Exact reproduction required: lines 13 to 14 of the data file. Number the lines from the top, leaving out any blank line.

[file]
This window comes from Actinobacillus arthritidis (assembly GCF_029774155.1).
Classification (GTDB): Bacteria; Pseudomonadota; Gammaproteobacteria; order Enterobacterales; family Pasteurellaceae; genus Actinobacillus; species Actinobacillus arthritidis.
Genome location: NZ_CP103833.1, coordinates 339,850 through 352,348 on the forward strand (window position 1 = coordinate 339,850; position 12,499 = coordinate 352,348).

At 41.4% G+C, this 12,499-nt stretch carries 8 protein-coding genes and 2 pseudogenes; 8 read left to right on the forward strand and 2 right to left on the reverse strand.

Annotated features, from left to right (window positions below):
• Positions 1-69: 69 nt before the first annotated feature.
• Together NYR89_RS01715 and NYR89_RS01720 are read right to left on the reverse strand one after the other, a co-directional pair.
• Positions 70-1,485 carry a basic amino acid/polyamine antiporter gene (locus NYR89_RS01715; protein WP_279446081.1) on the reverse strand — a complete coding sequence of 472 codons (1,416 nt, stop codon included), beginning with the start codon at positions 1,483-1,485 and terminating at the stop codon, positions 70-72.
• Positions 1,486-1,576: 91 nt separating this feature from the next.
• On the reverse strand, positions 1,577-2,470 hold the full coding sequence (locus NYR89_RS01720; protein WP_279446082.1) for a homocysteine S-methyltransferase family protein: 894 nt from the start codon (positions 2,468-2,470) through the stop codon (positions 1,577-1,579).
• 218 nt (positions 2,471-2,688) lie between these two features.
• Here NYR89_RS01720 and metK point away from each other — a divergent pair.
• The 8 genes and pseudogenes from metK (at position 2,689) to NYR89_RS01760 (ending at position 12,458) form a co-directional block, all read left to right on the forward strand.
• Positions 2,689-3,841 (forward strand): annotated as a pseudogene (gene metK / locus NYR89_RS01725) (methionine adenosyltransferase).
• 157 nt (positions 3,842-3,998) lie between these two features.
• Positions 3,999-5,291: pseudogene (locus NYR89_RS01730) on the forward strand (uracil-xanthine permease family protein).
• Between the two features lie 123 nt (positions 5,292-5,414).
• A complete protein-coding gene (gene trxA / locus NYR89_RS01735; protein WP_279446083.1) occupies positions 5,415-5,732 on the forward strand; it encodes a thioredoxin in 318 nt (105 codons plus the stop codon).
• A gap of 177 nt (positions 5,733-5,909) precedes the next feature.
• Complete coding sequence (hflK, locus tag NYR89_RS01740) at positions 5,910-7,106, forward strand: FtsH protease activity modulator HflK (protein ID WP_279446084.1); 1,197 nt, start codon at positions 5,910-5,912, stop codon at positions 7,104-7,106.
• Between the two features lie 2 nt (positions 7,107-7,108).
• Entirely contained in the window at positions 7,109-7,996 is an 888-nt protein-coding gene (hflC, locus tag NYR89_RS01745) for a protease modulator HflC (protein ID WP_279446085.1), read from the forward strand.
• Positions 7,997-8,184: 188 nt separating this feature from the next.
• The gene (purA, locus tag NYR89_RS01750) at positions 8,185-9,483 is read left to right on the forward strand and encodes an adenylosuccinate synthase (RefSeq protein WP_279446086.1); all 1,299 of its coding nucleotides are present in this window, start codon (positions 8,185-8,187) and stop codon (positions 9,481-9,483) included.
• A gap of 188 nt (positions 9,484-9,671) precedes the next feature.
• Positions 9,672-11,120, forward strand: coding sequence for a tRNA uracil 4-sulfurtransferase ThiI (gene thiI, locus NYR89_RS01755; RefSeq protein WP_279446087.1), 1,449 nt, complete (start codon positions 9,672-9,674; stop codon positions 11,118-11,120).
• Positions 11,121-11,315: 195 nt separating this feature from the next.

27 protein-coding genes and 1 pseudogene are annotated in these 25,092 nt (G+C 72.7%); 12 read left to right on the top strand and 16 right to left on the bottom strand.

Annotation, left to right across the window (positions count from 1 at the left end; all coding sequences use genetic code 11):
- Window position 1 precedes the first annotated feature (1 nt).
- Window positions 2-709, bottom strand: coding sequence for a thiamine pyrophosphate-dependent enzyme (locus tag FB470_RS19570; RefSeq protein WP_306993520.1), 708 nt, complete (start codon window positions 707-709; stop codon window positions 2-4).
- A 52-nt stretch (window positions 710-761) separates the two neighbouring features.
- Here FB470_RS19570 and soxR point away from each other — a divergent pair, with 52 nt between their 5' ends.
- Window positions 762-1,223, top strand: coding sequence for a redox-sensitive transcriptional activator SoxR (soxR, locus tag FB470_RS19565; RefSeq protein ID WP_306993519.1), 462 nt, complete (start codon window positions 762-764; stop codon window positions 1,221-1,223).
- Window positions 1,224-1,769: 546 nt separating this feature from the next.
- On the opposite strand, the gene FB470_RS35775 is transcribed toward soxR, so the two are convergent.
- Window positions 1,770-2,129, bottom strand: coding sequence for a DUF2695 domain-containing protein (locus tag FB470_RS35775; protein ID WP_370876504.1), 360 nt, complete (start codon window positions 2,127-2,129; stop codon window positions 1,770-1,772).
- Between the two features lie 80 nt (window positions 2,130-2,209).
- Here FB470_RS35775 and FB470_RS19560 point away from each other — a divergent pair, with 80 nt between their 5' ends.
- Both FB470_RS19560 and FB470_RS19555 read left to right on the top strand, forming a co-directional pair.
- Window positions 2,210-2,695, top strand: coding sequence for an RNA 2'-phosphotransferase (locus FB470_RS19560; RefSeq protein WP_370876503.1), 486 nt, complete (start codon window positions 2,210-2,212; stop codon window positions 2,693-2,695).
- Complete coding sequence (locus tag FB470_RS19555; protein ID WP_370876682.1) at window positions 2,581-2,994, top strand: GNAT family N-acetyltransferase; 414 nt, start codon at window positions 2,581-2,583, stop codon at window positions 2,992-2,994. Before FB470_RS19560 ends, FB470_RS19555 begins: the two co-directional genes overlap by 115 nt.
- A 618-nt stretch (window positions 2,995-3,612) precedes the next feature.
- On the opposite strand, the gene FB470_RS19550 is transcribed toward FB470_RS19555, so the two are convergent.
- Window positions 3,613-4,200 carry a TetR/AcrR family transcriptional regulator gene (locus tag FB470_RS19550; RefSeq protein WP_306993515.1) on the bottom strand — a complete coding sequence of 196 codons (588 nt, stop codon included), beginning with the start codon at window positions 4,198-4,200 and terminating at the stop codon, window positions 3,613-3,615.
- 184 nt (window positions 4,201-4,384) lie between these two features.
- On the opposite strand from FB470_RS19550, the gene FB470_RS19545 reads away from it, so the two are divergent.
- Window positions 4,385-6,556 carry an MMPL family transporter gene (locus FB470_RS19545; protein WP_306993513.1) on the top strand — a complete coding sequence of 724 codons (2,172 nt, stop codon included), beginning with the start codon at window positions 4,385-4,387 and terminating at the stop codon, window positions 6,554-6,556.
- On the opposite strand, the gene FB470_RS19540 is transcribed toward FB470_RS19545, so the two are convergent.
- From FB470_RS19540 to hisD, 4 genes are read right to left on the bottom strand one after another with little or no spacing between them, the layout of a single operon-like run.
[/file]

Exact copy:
• The 8 genes and pseudogenes from metK (at position 2,689) to NYR89_RS01760 (ending at position 12,458) form a co-directional block, all read left to right on the forward strand.
• Positions 2,689-3,841 (forward strand): annotated as a pseudogene (gene metK / locus NYR89_RS01725) (methionine adenosyltransferase).